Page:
Mitt Romney has a six-point lead on President Barack Obama, according to a Gallup poll of likely voters released Wednesday. He leads 51-45 among likely voters, and 48-46 among registered voters, according to a seven-day average.

Gallup's margin is large among recent polls; seven other national polls released in the last two days show margins varying from +3 Obama to +4 Romney.

The Gallup poll showed Romney at 50-46 on Tuesday and 49-47 on Monday.

The numbers do not reflect Tuesday night's debate, in which many observers concluded that Obama had a stronger performance than Romney, if only slightly.

In the first week of October, Romney was tied with Obama at 48 percent each, according to Gallup, which recently announced changes to its survey methodology.

This story has been updated to add context about earlier Gallup polling.

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  • US President Barack Obama (R) and Republican presidential candidate Mitt Romney (L) participate in the second presidential debate, the only held in a townhall format, at the David Mack Center at Hofstra University in Hempstead, New York, October 16, 2012, moderated by CNN's Candy Crowley. AFP PHOTO / Saul LOEB (Photo credit should read SAUL LOEB/AFP/Getty Images)

  • President Barack Obama and Republican presidential candidate and former Massachusetts Gov. Mitt Romney participate in the second presidential debate at Hofstra University in Hempstead, N.Y., Tuesday, Oct. 16, 2012. (AP Photo/Charles Dharapak)

  • Republican presidential nominee Mitt Romney, left, addresses President Barack Obama during the second presidential debate at Hofstra University, Tuesday, Oct. 16, 2012, in Hempstead, N.Y. (AP Photo/Pool-Shannon Stapleton)

  • President Barack Obama, left, speaks to Republican presidential nominee Mitt Romney during the second presidential debate at Hofstra University, Tuesday, Oct. 16, 2012, in Hempstead, N.Y. (AP Photo/Pool-Win McNamee)

  • Republican presidential nominee Mitt Romney and President Barack Obama speak during the second presidential debate at Hofstra University, Tuesday, Oct. 16, 2012, in Hempstead, N.Y. (AP Photo/David Goldman)

  • President Barack Obama and Republican presidential nominee Mitt Romney speak during the second presidential debate at Hofstra University, Tuesday, Oct. 16, 2012, in Hempstead, N.Y. (AP Photo/David Goldman)

  • HEMPSTEAD, NY - OCTOBER 16: Republican presidential candidate Mitt Romney (L) speaks as U.S. President Barack Obama (R) listens during a town hall style debate at Hofstra University October 16, 2012 in Hempstead, New York. During the second of three presidential debates, the candidates fielded questions from audience members on a wide variety of issues. (Photo by Shannon Stapleton-Pool/Getty Images)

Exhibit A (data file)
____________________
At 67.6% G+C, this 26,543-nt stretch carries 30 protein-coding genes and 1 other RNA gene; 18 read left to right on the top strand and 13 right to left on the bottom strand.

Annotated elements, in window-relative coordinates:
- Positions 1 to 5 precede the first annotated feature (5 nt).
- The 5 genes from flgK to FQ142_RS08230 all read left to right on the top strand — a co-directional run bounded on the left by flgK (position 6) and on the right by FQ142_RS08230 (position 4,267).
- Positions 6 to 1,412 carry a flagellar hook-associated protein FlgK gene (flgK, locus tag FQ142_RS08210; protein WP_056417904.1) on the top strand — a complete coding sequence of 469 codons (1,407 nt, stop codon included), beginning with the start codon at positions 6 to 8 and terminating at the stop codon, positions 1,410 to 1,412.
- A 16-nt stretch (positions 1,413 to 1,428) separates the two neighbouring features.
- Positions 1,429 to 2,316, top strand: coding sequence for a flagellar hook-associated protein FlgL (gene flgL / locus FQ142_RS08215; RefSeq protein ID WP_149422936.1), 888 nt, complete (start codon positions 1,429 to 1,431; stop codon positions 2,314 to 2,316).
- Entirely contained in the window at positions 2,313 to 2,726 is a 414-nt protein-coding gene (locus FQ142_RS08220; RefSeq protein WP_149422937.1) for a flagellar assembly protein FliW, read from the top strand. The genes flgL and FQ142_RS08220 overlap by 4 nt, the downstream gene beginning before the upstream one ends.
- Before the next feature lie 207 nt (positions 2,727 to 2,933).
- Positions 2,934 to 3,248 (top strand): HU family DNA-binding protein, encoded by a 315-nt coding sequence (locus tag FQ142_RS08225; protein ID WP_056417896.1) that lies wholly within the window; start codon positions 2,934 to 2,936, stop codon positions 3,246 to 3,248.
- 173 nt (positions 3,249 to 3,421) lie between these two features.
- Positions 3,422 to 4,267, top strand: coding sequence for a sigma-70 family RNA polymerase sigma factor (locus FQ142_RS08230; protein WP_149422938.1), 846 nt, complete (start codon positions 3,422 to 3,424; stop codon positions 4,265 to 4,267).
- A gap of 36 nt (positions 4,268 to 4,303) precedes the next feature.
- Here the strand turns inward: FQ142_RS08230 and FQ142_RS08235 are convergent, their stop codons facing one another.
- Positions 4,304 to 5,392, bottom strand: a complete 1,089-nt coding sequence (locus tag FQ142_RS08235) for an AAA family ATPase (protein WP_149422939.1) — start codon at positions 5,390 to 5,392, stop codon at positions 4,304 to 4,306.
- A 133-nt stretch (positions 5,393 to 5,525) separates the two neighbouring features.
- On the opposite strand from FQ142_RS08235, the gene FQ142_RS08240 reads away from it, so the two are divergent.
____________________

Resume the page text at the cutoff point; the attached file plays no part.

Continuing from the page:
• US President Barack Obama (R) and Republican presidential candidate Mitt Romney (L) participate in the second presidential debate, the only held in a townhall format, at the David Mack Center at Hofstra University in Hempstead, New York, October 16, 2012, moderated by CNN's Candy Crowley. AFP PHOTO / Saul LOEB (Photo credit should read SAUL LOEB/AFP/Getty Images)

  • US President Barack Obama (R) and Republican presidential candidate Mitt Romney (L) participate in the second presidential debate, the only held in a townhall format, at the David Mack Center at Hofstra University in Hempstead, New York, October 16, 2012, moderated by CNN's Candy Crowley. AFP PHOTO / Saul LOEB (Photo credit should read SAUL LOEB/AFP/Getty Images)

  • Republican Presidential nominee Mitt Romney (rear) and US President Barack Obama debate on October 16, 2012 during the second of three presidential debates at Hofstra University in Hempstead, New York. AFP PHOTO / Stan HONDA (Photo credit should read STAN HONDA/AFP/Getty Images)

  • Republican Presidential nominee Mitt Romney (L) and US President Barack Obama debate on October 16, 2012 during the second of three presidential debates at Hofstra University in Hempstead, New York. AFP PHOTO / TIMOTHY A. CLARY (Photo credit should read TIMOTHY A. CLARY/AFP/Getty Images)

  • US President Barack Obama and Republican presidential candidate Mitt Romney both speak at the same time during the second presidential debate October 16, 2012 at the David Mack Center at Hofstra University in Hempstead, New York. AFP PHOTO/Mandel NGAN (Photo credit should read MANDEL NGAN/AFP/Getty Images)

  • US President Barack Obama and Republican Presidential nominee Mitt Romney debate on October 16, 2012 at Hofstra University in Hempstead, New York. Undecided voters asked questions during a town hall format. AFP PHOTO/Stan HONDA (Photo credit should read STAN HONDA/AFP/Getty Images)

  • US President Barack Obama (R) and Republican presidential candidate Mitt Romney (L) participate in the second presidential debate, the only held in a townhall format, at the David Mack Center at Hofstra University in Hempstead, New York, October 16, 2012, moderated by CNN's Candy Crowley. AFP PHOTO / Saul LOEB (Photo credit should read SAUL LOEB/AFP/Getty Images)

  • US President Barack Obama (R) and Republican presidential candidate Mitt Romney (L) participate in the second presidential debate, the only held in a townhall format, at the David Mack Center at Hofstra University in Hempstead, New York, October 16, 2012, moderated by CNN's Candy Crowley. AFP PHOTO / TIMOTHY A. CLARY (Photo credit should read TIMOTHY A. CLARY/AFP/Getty Images)

  • US President Barack Obama (R) and Republican presidential candidate Mitt Romney (L) participate in the second presidential debate, the only held in a townhall format, at the David Mack Center at Hofstra University in Hempstead, New York, October 16, 2012, moderated by CNN's Candy Crowley. AFP PHOTO / Saul LOEB (Photo credit should read SAUL LOEB/AFP/Getty Images)